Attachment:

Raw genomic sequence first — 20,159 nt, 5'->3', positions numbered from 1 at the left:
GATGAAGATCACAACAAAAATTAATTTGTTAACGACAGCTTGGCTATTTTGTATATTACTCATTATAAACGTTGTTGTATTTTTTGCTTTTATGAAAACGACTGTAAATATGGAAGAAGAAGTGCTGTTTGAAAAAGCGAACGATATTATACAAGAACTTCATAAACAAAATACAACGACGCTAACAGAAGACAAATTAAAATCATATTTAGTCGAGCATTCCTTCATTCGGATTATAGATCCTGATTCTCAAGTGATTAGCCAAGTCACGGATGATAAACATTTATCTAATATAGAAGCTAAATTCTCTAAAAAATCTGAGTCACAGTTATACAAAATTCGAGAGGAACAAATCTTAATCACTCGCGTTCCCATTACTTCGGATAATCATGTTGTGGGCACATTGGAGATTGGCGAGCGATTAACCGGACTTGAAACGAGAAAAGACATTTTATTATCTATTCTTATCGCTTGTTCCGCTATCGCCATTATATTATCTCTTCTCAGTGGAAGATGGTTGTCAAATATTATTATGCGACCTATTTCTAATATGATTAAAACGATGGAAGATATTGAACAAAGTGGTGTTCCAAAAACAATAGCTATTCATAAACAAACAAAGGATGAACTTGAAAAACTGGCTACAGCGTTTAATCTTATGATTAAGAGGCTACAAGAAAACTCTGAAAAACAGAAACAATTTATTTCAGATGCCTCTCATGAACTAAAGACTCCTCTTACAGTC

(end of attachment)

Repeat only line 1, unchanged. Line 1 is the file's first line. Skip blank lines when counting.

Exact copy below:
Raw genomic sequence first — 20,159 nt, 5'->3', positions numbered from 1 at the left: